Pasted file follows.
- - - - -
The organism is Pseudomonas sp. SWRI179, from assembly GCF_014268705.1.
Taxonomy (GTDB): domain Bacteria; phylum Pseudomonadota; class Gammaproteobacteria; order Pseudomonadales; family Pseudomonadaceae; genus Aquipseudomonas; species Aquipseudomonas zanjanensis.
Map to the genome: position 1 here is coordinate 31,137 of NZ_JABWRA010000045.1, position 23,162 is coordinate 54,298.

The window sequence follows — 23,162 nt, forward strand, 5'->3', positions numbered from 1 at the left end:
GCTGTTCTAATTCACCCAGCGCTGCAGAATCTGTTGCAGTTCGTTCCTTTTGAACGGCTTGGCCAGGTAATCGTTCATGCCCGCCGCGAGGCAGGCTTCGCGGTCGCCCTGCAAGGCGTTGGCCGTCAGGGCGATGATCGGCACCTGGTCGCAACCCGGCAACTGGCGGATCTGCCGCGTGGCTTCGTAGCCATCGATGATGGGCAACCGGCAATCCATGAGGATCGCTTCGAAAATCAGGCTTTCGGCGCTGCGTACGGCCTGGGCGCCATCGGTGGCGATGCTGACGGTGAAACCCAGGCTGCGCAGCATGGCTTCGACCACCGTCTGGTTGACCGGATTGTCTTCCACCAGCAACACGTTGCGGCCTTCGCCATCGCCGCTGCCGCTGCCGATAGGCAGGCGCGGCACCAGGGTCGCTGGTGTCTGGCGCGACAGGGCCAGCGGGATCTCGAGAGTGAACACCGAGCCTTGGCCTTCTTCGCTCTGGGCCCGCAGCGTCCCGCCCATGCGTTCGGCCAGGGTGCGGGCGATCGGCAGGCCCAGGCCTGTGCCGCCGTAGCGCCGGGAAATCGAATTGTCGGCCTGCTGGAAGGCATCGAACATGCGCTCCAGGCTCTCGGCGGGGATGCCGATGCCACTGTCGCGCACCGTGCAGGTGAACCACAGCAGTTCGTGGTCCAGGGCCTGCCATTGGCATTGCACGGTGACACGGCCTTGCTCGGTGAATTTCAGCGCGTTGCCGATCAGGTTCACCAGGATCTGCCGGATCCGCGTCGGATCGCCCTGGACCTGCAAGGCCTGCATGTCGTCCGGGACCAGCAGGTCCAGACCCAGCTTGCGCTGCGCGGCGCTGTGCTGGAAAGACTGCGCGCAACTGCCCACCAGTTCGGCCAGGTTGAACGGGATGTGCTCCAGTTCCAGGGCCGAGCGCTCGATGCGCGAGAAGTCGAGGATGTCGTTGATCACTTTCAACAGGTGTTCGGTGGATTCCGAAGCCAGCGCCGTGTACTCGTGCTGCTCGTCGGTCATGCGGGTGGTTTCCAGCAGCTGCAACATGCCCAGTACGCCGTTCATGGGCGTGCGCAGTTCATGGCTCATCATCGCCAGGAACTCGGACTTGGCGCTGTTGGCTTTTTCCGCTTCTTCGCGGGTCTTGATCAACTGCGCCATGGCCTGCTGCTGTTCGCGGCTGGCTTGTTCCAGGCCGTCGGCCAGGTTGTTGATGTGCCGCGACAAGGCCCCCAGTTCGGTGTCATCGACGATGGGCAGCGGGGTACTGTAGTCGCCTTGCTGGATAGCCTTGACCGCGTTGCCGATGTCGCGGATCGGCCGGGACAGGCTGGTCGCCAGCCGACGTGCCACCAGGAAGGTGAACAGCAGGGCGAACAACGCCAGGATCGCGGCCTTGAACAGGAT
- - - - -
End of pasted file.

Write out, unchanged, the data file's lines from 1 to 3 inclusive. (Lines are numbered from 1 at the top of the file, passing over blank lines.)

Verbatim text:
The organism is Pseudomonas sp. SWRI179, from assembly GCF_014268705.1.
Taxonomy (GTDB): domain Bacteria; phylum Pseudomonadota; class Gammaproteobacteria; order Pseudomonadales; family Pseudomonadaceae; genus Aquipseudomonas; species Aquipseudomonas zanjanensis.
Map to the genome: position 1 here is coordinate 31,137 of NZ_JABWRA010000045.1, position 23,162 is coordinate 54,298.